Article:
PSLT is trained by identifying all maximal motif sets for all nine compartments considered in this study (Table 1). The training step (described above) generates an estimate of Pr[C| M] for each motif set M (and each subset of M). Because Pr[M] is estimated by using all 9793 human proteins from SWISS-PROT release 41.25, Pr[C] is optimized as described in “Compartment Prior Optimization” and Pr[M| C] is estimated by using the training set, the ∑C Pr[C| M] summed over all compartments is not necessarily one. However, we can treat these estimates of Pr[C| M] as likelihoods. These estimates of Pr[C| M] are then used to predict the localization of an unknown protein containing a set of motifs M′ by calculating the likelihood of being in each compartment given M′. If M′ does not match any motif set in a given compartment, then a subset of M′ with the highest localization likelihood is used to predict for that compartment. If no such subset exists, the likelihood of localization to that compartment is zero. The compartment that achieves the highest localization likelihood is predicted to be the subcellular localization of the unknown protein. If several compartments achieve high localization likelihoods, the protein can be predicted to be present in all of these compartments with a specific probability.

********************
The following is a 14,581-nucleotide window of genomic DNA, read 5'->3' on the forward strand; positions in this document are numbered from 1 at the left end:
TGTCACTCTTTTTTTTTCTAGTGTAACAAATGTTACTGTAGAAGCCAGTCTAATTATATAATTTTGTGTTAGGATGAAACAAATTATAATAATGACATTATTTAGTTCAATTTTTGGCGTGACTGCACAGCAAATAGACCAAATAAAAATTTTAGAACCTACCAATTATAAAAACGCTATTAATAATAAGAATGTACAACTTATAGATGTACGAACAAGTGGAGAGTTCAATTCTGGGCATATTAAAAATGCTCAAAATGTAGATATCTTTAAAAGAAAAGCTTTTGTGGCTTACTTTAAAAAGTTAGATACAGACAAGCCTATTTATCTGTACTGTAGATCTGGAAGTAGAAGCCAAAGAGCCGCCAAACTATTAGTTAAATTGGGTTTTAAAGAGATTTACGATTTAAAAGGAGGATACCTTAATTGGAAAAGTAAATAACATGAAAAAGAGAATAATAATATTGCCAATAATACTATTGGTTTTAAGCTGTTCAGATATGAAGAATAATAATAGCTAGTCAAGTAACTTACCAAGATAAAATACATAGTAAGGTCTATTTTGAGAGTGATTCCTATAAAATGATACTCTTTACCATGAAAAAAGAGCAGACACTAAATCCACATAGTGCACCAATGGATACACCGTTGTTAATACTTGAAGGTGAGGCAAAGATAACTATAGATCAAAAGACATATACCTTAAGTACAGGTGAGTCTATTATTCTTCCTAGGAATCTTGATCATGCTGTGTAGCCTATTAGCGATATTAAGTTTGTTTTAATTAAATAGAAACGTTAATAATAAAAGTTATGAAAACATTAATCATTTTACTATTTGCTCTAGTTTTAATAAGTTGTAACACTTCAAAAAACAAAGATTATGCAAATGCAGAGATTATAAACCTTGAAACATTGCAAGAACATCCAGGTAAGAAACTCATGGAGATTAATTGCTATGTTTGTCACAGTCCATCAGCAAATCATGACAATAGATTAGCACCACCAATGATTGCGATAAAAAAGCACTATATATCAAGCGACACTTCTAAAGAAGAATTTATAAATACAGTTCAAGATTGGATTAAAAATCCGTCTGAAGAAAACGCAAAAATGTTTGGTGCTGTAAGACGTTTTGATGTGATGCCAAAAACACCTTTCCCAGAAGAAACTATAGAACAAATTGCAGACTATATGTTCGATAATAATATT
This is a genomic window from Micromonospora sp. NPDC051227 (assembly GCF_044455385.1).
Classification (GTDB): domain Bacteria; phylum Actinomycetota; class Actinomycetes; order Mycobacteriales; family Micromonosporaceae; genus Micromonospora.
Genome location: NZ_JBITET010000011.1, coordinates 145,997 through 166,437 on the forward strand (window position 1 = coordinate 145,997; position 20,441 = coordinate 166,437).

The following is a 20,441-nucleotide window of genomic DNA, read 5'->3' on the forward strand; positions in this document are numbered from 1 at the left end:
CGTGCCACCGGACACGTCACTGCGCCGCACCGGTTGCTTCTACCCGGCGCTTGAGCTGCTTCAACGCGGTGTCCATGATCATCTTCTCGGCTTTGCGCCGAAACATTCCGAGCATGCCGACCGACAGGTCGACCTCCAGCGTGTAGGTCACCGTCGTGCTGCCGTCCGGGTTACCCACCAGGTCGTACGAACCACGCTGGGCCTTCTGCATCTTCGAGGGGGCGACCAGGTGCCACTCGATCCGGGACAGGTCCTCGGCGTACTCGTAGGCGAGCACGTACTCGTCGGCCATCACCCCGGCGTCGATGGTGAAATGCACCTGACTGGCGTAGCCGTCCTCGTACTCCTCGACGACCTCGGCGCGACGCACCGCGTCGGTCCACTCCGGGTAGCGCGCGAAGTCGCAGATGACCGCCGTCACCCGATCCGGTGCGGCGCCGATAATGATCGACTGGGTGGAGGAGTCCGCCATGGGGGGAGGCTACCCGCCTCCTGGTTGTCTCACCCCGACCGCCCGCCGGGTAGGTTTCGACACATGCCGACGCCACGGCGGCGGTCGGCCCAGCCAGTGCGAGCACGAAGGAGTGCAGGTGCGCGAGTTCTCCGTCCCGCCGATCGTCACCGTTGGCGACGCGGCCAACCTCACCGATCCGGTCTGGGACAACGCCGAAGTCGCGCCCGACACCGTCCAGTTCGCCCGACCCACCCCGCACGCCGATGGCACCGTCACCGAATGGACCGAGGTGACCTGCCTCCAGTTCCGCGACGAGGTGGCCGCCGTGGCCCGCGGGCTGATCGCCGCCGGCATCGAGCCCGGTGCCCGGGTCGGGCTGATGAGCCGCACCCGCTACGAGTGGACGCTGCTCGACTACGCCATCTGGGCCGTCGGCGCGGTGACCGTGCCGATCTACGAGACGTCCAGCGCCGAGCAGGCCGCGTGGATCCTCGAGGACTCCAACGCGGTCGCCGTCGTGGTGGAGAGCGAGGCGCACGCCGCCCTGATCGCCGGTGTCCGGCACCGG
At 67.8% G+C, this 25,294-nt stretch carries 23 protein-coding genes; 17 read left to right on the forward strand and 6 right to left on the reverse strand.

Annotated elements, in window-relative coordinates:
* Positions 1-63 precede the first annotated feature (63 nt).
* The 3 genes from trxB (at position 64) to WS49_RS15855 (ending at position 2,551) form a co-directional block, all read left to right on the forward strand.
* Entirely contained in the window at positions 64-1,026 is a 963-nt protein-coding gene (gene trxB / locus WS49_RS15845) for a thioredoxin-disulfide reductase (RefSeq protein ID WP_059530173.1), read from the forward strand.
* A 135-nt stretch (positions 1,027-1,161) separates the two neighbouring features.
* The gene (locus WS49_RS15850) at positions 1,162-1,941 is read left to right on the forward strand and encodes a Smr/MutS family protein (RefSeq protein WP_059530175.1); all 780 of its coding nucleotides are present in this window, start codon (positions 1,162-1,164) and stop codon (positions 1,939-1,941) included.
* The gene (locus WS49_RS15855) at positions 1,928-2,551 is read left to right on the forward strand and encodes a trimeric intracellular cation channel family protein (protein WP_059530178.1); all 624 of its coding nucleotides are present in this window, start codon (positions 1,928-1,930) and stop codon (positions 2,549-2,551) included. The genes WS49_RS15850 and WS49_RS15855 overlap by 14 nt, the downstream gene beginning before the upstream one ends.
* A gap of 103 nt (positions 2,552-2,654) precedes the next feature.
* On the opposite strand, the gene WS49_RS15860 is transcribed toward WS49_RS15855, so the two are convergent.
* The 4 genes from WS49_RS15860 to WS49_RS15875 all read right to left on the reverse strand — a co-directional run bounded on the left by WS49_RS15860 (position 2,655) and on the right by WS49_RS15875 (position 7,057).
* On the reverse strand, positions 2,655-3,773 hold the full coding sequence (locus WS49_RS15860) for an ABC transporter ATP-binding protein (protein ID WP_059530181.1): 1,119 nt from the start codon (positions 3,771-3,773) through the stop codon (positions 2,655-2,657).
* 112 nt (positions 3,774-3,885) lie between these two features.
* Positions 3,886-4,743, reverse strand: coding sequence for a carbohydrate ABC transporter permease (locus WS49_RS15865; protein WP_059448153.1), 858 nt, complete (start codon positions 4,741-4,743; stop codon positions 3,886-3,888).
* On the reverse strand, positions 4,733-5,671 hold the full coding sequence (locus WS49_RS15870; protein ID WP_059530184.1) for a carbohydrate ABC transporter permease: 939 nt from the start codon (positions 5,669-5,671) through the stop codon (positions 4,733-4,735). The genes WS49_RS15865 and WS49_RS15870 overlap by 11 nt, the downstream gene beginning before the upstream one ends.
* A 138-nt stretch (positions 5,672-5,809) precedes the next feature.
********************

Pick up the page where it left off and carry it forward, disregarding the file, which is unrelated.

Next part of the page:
The prediction accuracy of PSLT is evaluated in the Results section by using several different tests. The total prediction accuracy is defined as the number of correctly predicted proteins in the test set divided by the total number of proteins in the test set. Because PSLT predicts the localization of proteins based on protein motifs, it will be unable to predict on proteins not containing such motifs or proteins containing motifs not used as motif sets for localization in the training phase of the algorithm. As a consequence, we exclude such proteins from our prediction accuracy statistics. However, for each reported accuracy estimate, the coverage (proportion of predictable proteins in the data sets) is given.

Compartment Prior Optimization